Nepali jute factories hurt by soaring cost of raw materials

October 13, 2020

Binod Bhandari, The Kathmandu Post, October 13, 2020

Until three decades ago, Nepali farmers used to grow 150,000 tonnes of jute annually, experts said.

A drop in jute output in Nepal, India and Bangladesh has sent prices soaring, hurting Nepali factories that manufacture bags and other products from the golden fibre. The price of raw jute has jumped by 50 percent to Rs90 per kg, jute traders said.

Jute bags are in great demand currently, and they fetch high prices; but the factories have not been able to go into full scale production and capitalise on it due to Covid-19 related lockdowns and transport restrictions.

Despite the massive demand for jute products, factories had to shut down and furlough workers.

Raj Kumar Golchha, president of the Jute Industries Association, said that with the hike in the price of raw jute that is mostly imported from India and Bangladesh, factories in Nepal have been facing difficulties in the midst of the coronavirus pandemic.

Only five out of the 11 jute factories in the Sunsari-Morang Industrial Corridor are in operation. These factories procure raw jute from India and Bangladesh and export their finished goods to India.

Nepali factories consume 70,000 tonnes of raw jute annually. Nearly 30 percent of the raw jute requirement is met by domestic production while the rest is imported from India and Bangladesh.

According to jute expert Mohan Chandra Ghimire, local production came to around 20,000 tonnes last year. But this year, domestic harvests totalled only 15,000 tonnes. “Due to the shortfall, a massive 55,000 tonnes of raw jute had to be imported.”

Until three decades ago, Nepali farmers used to grow 150,000 tonnes of jute annually, he said.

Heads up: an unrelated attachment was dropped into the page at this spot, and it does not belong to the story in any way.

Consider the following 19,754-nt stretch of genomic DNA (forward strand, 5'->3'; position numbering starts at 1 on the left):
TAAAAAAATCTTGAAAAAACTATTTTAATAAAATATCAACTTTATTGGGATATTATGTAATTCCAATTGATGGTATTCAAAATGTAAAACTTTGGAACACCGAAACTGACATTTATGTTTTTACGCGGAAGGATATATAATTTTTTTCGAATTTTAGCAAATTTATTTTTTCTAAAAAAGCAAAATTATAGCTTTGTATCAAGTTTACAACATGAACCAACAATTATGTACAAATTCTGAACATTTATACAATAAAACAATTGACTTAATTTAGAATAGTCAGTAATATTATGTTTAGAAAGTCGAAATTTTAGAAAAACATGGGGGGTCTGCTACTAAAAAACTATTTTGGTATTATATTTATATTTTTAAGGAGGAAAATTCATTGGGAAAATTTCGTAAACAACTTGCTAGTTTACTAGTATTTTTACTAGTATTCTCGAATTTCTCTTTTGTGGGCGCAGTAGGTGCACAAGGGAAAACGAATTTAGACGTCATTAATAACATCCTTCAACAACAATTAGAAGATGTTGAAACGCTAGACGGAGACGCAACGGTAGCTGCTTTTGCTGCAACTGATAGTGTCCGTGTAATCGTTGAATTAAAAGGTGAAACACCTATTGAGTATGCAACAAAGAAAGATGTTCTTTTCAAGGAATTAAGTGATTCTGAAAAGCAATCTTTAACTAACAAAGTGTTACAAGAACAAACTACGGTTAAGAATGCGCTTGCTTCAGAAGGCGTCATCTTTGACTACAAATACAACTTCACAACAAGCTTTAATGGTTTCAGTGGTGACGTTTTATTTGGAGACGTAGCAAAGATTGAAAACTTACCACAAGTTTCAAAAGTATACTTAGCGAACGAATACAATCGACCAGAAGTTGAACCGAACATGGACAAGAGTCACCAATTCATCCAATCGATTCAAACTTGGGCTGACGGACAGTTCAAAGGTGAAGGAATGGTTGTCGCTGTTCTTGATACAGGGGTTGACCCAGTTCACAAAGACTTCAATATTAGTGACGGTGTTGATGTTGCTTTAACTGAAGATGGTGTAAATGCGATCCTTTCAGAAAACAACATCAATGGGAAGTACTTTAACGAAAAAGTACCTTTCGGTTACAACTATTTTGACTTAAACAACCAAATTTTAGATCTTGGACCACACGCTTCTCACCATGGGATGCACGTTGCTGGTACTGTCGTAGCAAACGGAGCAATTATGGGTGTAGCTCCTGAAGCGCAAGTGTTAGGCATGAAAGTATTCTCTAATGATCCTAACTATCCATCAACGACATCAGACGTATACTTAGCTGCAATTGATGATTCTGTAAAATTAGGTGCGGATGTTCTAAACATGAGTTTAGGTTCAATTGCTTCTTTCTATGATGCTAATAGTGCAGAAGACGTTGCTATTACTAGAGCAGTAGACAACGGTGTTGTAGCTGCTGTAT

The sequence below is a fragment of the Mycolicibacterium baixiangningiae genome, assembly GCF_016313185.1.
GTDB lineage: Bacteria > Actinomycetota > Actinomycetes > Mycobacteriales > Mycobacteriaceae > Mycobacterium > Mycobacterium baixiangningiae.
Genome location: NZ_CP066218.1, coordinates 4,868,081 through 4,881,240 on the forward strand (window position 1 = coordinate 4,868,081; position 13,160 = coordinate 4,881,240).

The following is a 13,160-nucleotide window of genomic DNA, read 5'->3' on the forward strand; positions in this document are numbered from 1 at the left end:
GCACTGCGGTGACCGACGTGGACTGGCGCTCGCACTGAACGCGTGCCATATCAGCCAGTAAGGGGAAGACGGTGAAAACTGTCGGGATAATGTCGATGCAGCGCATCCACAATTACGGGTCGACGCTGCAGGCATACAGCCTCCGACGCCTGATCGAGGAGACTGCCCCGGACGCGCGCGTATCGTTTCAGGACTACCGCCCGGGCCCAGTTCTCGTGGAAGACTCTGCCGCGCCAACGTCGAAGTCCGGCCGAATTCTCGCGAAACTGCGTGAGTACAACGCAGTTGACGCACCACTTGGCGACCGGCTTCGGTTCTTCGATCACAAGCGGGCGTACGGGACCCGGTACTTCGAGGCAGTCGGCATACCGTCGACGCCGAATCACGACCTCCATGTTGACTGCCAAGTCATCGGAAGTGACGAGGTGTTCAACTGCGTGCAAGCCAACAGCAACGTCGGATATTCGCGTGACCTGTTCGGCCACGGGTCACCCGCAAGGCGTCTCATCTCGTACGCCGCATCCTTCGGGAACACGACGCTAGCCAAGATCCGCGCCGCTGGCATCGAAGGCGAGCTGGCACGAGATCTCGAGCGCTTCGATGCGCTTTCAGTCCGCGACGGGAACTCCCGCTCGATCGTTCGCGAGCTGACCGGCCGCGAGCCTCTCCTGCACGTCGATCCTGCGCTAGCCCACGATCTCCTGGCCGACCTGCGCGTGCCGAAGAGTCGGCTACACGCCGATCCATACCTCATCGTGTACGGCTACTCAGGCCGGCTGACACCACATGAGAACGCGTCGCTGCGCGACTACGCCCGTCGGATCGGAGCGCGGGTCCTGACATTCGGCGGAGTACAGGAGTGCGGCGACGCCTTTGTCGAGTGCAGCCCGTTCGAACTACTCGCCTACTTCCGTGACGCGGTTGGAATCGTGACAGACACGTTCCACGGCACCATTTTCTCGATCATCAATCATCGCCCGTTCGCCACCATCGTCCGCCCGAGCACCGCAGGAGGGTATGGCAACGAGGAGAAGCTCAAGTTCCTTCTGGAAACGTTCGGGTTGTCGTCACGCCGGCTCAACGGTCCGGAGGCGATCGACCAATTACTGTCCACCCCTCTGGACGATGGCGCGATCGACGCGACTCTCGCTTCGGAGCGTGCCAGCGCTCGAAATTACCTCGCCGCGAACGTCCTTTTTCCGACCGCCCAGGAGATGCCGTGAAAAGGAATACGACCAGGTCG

The Biratnagar Customs Office said the five jute factories in the district exported finished products worth Rs6.25 billion in the last fiscal year.

Exports of finished jute goods to India in the first two months of this fiscal year were worth Rs700 million. Demand for jute bags swells during the festive season, mostly from sugar mills. As a result, most of the exports are conducted by mid-August.

Imports of raw jute can be cut if the government provides subsidies to Nepali farmers to expand jute farming, Golchha said. "We have urged the state and federal governments to provide concessions to farmers in jute farming," he added. “The agro-based jute industry is dependent on imported raw materials as both state and federal governments have ignored it,” he said.

Three decades ago, the country used to be a major exporter of jute to Europe, and the golden fibre was one of the major sources of foreign exchange. Moreover, the industry has been dropped from the government’s priority list even though the demand for more ecological packaging globally has strengthened its export potential.

Until two decades ago, Nepal used to export raw jute to India. Now it's the other way around with the domestic jute industry importing raw jute and exporting 90 percent of its finished goods to India.

The government gives a 3 percent cash subsidy to exporters of jute goods. But Golchha said that the anti-dumping duty imposed by India four years ago had been creating problems for exporters of finished jute products. India has been levying an anti-dumping duty of 3-4 percent on rope, 4-5 percent on sacks and 0 to 2 percent on hessian jute fabric for the last three years.

India imposed an anti-dumping duty ranging from $6.30 to $351.72 per tonne on the import of jute and jute products from Nepal for five years that came into effect from January 2017 as the southern neighbour took a drastic policy to protect the Indian jute industry.

Earlier, Indian customs officials had obstructed the export of Nepali products for a month saying that they had to pay 12 percent excise duty.

At that time, the Nepali industry exported manufactured goods with counter value duty on the condition that it would be returned.

Golchha said India has not yet returned about Rs250 million in counter value duty.

Till a decade ago when all 11 jute factories were running, they provided employment to more than 40,000 people. According to Ghimire, more than 20,000 people lost their jobs when six mills were shut down due to a shortage of raw jute, export hassles and lack of power.

Biratnagar Jute, CM, Pathivara, Niki, Nepal Jute and Guheshwori Jute have pulled down their shutters, said Ghimire. Currently, Arihant Multi Fibre, Raghupati, Swastik, Baba and Chandra Shiva are still running, providing 20,000 jobs.